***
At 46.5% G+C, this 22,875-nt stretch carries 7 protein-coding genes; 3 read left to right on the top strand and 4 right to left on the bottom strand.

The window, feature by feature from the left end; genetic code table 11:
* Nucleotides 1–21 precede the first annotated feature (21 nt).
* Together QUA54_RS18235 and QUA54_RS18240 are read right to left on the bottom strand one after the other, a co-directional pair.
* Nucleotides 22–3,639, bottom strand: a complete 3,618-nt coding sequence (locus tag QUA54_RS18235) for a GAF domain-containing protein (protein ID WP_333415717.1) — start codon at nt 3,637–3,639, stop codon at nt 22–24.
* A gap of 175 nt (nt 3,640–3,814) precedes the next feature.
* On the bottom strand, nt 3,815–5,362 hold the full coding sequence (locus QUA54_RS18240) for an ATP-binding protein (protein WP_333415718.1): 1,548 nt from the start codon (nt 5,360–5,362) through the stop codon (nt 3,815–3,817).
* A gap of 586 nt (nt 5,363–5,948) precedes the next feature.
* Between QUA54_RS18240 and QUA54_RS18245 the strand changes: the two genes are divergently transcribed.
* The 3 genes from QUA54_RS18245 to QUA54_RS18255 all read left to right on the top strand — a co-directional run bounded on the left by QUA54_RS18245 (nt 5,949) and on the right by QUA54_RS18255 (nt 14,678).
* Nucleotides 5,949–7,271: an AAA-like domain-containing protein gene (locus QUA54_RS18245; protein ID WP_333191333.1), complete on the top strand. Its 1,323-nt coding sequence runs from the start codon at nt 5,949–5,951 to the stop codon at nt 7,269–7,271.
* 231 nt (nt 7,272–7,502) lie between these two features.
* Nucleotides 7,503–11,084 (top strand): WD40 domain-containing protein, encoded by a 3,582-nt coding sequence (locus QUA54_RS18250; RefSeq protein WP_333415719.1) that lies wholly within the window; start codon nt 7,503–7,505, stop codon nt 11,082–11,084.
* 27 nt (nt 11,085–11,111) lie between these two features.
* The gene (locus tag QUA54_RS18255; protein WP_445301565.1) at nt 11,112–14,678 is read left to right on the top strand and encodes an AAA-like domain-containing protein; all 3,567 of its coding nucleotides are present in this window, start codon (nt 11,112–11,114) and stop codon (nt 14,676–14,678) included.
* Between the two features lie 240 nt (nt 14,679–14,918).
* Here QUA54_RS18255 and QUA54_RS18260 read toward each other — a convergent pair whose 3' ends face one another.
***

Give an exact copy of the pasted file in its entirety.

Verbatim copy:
At 46.5% G+C, this 22,875-nt stretch carries 7 protein-coding genes; 3 read left to right on the top strand and 4 right to left on the bottom strand.

The window, feature by feature from the left end; genetic code table 11:
* Nucleotides 1–21 precede the first annotated feature (21 nt).
* Together QUA54_RS18235 and QUA54_RS18240 are read right to left on the bottom strand one after the other, a co-directional pair.
* Nucleotides 22–3,639, bottom strand: a complete 3,618-nt coding sequence (locus tag QUA54_RS18235) for a GAF domain-containing protein (protein ID WP_333415717.1) — start codon at nt 3,637–3,639, stop codon at nt 22–24.
* A gap of 175 nt (nt 3,640–3,814) precedes the next feature.
* On the bottom strand, nt 3,815–5,362 hold the full coding sequence (locus QUA54_RS18240) for an ATP-binding protein (protein WP_333415718.1): 1,548 nt from the start codon (nt 5,360–5,362) through the stop codon (nt 3,815–3,817).
* A gap of 586 nt (nt 5,363–5,948) precedes the next feature.
* Between QUA54_RS18240 and QUA54_RS18245 the strand changes: the two genes are divergently transcribed.
* The 3 genes from QUA54_RS18245 to QUA54_RS18255 all read left to right on the top strand — a co-directional run bounded on the left by QUA54_RS18245 (nt 5,949) and on the right by QUA54_RS18255 (nt 14,678).
* Nucleotides 5,949–7,271: an AAA-like domain-containing protein gene (locus QUA54_RS18245; protein ID WP_333191333.1), complete on the top strand. Its 1,323-nt coding sequence runs from the start codon at nt 5,949–5,951 to the stop codon at nt 7,269–7,271.
* 231 nt (nt 7,272–7,502) lie between these two features.
* Nucleotides 7,503–11,084 (top strand): WD40 domain-containing protein, encoded by a 3,582-nt coding sequence (locus QUA54_RS18250; RefSeq protein WP_333415719.1) that lies wholly within the window; start codon nt 7,503–7,505, stop codon nt 11,082–11,084.
* 27 nt (nt 11,085–11,111) lie between these two features.
* The gene (locus tag QUA54_RS18255; protein WP_445301565.1) at nt 11,112–14,678 is read left to right on the top strand and encodes an AAA-like domain-containing protein; all 3,567 of its coding nucleotides are present in this window, start codon (nt 11,112–11,114) and stop codon (nt 14,676–14,678) included.
* Between the two features lie 240 nt (nt 14,679–14,918).
* Here QUA54_RS18255 and QUA54_RS18260 read toward each other — a convergent pair whose 3' ends face one another.